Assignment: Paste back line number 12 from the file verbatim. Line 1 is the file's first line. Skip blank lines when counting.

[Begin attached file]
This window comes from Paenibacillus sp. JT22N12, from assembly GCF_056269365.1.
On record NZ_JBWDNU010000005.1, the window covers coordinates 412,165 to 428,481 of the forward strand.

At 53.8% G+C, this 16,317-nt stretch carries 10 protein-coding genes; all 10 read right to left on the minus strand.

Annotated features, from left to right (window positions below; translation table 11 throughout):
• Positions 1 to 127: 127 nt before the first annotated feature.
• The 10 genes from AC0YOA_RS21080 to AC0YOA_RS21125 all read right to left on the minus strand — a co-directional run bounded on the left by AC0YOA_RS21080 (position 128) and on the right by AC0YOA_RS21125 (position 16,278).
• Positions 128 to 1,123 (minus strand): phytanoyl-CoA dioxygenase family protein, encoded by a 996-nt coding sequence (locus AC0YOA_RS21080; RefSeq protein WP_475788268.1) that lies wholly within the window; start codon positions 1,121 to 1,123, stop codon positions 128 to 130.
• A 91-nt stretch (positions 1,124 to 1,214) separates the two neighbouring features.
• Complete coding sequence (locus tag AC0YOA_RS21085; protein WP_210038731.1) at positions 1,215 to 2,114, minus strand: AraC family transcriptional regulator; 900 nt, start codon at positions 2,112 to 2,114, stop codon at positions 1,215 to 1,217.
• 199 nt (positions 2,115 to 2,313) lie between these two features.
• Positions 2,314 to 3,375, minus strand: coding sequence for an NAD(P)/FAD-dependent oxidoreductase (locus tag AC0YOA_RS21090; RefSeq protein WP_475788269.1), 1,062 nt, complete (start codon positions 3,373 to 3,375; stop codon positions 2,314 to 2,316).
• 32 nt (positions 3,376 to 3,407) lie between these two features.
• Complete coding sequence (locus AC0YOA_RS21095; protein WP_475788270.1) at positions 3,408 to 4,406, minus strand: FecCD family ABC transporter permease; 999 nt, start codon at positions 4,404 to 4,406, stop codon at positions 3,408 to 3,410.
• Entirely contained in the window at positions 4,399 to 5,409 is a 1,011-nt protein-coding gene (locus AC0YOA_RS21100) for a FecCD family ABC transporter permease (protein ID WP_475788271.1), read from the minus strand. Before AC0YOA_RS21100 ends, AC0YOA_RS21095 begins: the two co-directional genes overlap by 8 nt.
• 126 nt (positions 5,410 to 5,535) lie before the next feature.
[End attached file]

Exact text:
• 32 nt (positions 3,376 to 3,407) lie between these two features.